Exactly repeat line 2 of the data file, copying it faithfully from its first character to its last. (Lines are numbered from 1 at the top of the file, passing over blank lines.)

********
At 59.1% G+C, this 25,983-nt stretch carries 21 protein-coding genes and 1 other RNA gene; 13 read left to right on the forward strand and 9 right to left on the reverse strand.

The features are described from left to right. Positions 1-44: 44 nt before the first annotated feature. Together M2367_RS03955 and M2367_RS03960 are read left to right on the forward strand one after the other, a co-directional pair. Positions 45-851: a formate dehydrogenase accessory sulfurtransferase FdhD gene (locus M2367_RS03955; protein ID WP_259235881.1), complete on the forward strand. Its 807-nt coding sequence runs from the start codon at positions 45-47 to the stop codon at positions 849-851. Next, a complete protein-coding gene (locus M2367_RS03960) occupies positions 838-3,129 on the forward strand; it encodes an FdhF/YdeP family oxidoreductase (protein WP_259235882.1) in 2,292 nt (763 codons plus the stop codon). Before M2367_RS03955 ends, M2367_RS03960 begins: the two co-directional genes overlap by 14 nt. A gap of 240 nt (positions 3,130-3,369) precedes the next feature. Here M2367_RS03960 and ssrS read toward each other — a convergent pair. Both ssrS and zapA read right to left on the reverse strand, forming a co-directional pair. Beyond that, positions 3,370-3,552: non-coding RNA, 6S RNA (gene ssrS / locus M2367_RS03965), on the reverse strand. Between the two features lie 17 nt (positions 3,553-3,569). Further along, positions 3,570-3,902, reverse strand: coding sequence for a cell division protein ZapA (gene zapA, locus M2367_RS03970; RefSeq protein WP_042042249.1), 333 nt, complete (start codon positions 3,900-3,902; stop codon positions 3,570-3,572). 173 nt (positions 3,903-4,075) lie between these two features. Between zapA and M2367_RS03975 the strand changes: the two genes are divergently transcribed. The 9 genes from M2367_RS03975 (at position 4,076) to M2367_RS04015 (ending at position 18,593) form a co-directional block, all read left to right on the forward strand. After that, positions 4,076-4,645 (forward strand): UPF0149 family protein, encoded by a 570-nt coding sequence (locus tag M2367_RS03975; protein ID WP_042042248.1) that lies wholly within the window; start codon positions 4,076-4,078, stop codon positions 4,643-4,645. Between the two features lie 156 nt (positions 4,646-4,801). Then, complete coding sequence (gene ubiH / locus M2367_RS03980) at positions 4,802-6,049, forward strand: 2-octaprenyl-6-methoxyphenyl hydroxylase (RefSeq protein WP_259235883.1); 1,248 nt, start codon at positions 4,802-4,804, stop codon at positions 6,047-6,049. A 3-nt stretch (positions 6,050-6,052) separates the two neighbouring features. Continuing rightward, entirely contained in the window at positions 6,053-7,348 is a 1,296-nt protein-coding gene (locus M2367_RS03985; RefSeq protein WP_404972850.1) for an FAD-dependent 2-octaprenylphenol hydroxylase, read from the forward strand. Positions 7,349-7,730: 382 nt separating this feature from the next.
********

The features are described from left to right. Positions 1-44: 44 nt before the first annotated feature. Together M2367_RS03955 and M2367_RS03960 are read left to right on the forward strand one after the other, a co-directional pair. Positions 45-851: a formate dehydrogenase accessory sulfurtransferase FdhD gene (locus M2367_RS03955; protein ID WP_259235881.1), complete on the forward strand. Its 807-nt coding sequence runs from the start codon at positions 45-47 to the stop codon at positions 849-851. Next, a complete protein-coding gene (locus M2367_RS03960) occupies positions 838-3,129 on the forward strand; it encodes an FdhF/YdeP family oxidoreductase (protein WP_259235882.1) in 2,292 nt (763 codons plus the stop codon). Before M2367_RS03955 ends, M2367_RS03960 begins: the two co-directional genes overlap by 14 nt. A gap of 240 nt (positions 3,130-3,369) precedes the next feature. Here M2367_RS03960 and ssrS read toward each other — a convergent pair. Both ssrS and zapA read right to left on the reverse strand, forming a co-directional pair. Beyond that, positions 3,370-3,552: non-coding RNA, 6S RNA (gene ssrS / locus M2367_RS03965), on the reverse strand. Between the two features lie 17 nt (positions 3,553-3,569). Further along, positions 3,570-3,902, reverse strand: coding sequence for a cell division protein ZapA (gene zapA, locus M2367_RS03970; RefSeq protein WP_042042249.1), 333 nt, complete (start codon positions 3,900-3,902; stop codon positions 3,570-3,572). 173 nt (positions 3,903-4,075) lie between these two features. Between zapA and M2367_RS03975 the strand changes: the two genes are divergently transcribed. The 9 genes from M2367_RS03975 (at position 4,076) to M2367_RS04015 (ending at position 18,593) form a co-directional block, all read left to right on the forward strand. After that, positions 4,076-4,645 (forward strand): UPF0149 family protein, encoded by a 570-nt coding sequence (locus tag M2367_RS03975; protein ID WP_042042248.1) that lies wholly within the window; start codon positions 4,076-4,078, stop codon positions 4,643-4,645. Between the two features lie 156 nt (positions 4,646-4,801). Then, complete coding sequence (gene ubiH / locus M2367_RS03980) at positions 4,802-6,049, forward strand: 2-octaprenyl-6-methoxyphenyl hydroxylase (RefSeq protein WP_259235883.1); 1,248 nt, start codon at positions 4,802-4,804, stop codon at positions 6,047-6,049. A 3-nt stretch (positions 6,050-6,052) separates the two neighbouring features. Continuing rightward, entirely contained in the window at positions 6,053-7,348 is a 1,296-nt protein-coding gene (locus M2367_RS03985; RefSeq protein WP_404972850.1) for an FAD-dependent 2-octaprenylphenol hydroxylase, read from the forward strand. Positions 7,349-7,730: 382 nt separating this feature from the next.